Over One-Third of Adults in 22 States Have Obesity, CDC Says

Derick Alison
Derick Alison
4 Min Read

Nearly half of U.S. states had an adult obesity prevalence at or above 35% in 2022, according to CDC data.

The 22 states that met this mark — a small jump from the 19 states just the year prior — included Alabama, Arkansas, Delaware, Georgia, Indiana, Iowa, Kansas, Kentucky, Louisiana, Mississippi, Missouri, Nebraska, North Dakota, Ohio, Oklahoma, South Carolina, South Dakota, Tennessee, Texas, Virginia, West Virginia, and Wisconsin.

Three of these states even had an obesity (body mass index [BMI] 30+) prevalence of 40% or more: Louisiana (40.1%), Oklahoma (40%), and West Virginia (41%). Every U.S. state and territory had an obesity prevalence higher than 20% — accounting for more than one in five adults. Washington, D.C. had the lowest prevalence of adult obesity in 2022, at 24.3%, followed by Colorado (25%), and Hawaii (25.9%).

Notably, just a decade prior, not a single state had an adult obesity prevalence at or above 35%.

There were some important race and ethnicity differences when the data were broken down further. Black adults commonly lived in states with an adult obesity prevalence of 35% or higher — 38 of 48 states and Washington, D.C.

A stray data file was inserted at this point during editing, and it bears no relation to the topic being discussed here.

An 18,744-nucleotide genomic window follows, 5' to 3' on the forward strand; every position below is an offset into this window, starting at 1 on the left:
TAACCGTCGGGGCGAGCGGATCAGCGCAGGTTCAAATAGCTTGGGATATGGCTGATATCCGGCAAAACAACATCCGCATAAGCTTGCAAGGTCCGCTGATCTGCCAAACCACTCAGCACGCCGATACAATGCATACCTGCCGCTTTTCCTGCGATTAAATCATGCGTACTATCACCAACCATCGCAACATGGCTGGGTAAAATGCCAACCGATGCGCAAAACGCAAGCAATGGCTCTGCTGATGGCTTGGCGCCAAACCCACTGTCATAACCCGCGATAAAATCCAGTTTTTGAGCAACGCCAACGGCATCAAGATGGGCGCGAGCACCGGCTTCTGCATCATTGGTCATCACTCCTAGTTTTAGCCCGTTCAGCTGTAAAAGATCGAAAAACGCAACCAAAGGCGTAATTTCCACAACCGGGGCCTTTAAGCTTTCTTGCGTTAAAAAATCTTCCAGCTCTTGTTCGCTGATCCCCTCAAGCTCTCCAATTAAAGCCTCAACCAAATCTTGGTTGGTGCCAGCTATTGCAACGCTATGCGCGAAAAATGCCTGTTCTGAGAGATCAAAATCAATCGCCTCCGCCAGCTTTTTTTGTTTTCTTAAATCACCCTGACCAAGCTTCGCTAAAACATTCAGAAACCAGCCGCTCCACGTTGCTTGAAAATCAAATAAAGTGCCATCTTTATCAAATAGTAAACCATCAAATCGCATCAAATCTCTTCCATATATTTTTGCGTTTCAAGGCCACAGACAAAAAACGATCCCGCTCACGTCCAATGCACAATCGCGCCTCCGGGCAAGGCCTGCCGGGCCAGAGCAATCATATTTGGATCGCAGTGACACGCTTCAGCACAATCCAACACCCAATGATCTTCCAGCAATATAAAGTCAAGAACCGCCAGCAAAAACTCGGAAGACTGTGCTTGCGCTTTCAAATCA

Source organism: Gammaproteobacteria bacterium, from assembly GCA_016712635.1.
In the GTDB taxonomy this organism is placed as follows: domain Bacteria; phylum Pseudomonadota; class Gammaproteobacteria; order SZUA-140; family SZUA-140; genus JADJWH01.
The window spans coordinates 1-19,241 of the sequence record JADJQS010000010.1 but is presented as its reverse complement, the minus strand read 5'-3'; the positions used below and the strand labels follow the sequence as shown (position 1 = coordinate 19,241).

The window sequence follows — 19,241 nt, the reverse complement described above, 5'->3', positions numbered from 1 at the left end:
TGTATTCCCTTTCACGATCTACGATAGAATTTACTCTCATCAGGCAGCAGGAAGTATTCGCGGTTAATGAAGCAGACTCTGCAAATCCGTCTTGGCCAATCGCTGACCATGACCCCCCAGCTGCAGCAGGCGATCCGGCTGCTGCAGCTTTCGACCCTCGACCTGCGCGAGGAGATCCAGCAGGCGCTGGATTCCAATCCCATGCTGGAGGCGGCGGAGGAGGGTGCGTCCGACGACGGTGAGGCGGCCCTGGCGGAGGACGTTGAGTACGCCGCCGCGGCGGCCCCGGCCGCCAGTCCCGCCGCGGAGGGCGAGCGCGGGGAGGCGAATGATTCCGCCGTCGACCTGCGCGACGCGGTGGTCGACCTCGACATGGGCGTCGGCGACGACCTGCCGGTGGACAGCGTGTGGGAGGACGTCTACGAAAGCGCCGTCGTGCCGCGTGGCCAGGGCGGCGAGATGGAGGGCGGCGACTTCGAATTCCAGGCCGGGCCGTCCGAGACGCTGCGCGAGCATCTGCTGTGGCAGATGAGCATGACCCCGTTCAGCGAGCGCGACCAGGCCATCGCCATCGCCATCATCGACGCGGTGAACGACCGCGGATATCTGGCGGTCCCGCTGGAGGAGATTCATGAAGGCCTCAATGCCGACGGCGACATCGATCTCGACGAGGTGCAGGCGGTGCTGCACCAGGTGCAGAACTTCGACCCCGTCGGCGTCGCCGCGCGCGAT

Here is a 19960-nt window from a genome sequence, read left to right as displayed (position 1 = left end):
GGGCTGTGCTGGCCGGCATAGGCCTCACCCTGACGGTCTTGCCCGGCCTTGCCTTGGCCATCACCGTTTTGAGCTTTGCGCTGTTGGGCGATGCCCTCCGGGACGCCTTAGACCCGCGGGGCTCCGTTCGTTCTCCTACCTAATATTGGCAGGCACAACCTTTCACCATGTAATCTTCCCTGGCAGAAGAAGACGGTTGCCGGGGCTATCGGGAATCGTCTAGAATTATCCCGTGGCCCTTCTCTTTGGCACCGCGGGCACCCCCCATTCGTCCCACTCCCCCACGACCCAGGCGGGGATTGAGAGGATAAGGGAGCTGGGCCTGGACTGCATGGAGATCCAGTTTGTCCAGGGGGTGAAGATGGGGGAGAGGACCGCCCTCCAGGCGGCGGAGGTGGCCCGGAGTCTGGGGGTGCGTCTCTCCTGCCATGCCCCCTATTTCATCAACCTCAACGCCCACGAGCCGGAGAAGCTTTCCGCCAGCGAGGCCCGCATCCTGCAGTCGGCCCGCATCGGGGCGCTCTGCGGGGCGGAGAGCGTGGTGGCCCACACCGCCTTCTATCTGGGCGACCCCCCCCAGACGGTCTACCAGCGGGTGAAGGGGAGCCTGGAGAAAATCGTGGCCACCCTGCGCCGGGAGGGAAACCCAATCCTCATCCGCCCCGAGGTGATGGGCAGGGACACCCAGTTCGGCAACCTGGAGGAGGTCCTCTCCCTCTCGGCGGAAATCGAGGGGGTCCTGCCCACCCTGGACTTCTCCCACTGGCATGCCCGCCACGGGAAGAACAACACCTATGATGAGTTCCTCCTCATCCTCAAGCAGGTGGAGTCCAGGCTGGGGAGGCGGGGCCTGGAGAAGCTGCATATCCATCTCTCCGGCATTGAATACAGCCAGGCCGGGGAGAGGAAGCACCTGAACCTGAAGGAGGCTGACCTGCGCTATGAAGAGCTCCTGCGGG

Trailing not far behind were American Indian or Alaska Native adults (33 of 47 states) and Hispanic adults (32 of 49 states, two territories, and D.C.), with white adults bringing up the rear (14 of 49 states, one territory, and D.C.). There were no states or territories where Asian adults had an adult obesity prevalence of 35% or higher.

Beyond racial and ethnic variances in obesity, age and education also appeared to play a role. As education level increased, there was a decline in obesity prevalence. Adults without a high school diploma or equivalent had the highest prevalence of obesity (37.6%), followed by adults with some college education (35.9%) or high school graduates (35.7%), and then by college graduates (27.2%).

Adults ages 18-24 had the lowest prevalence of obesity (20.5%) compared with those ages 45-54, who had the highest prevalence (39.9%).

“Our updated maps send a clear message that additional support for obesity prevention and treatment is an urgent priority,” said Karen Hacker, MD, MPH, director of CDC’s National Center for Chronic Disease Prevention and Health Promotion, in a statement. “Obesity is a disease caused by many factors, including eating patterns, physical activity levels, sleep routines, genetics, and certain medications.”

“This means that there is no one size fits all approach,” she added. “However, we know the key strategies that work include addressing the underlying social determinants of health such as access to healthcare, healthy and affordable food, and safe places for physical activity.”

These new numbers build on prior 2017-2018 National Health and Nutrition Examination Survey (NHANES) data that showed that over 73% of U.S. adults had overweight or obesity.

During these years, 42.4% of adults ages 20 and older had obesity, 9.2% had severe obesity (BMI 40+), and another 30.7% of American adults were overweight (BMI 25-29.9).

  • author['full_name']

    Kristen Monaco is a senior staff writer, focusing on endocrinology, psychiatry, and nephrology news. Based out of the New York City office, she’s worked at the company since 2015.

Source link

Share this Article
Leave a comment
adbanner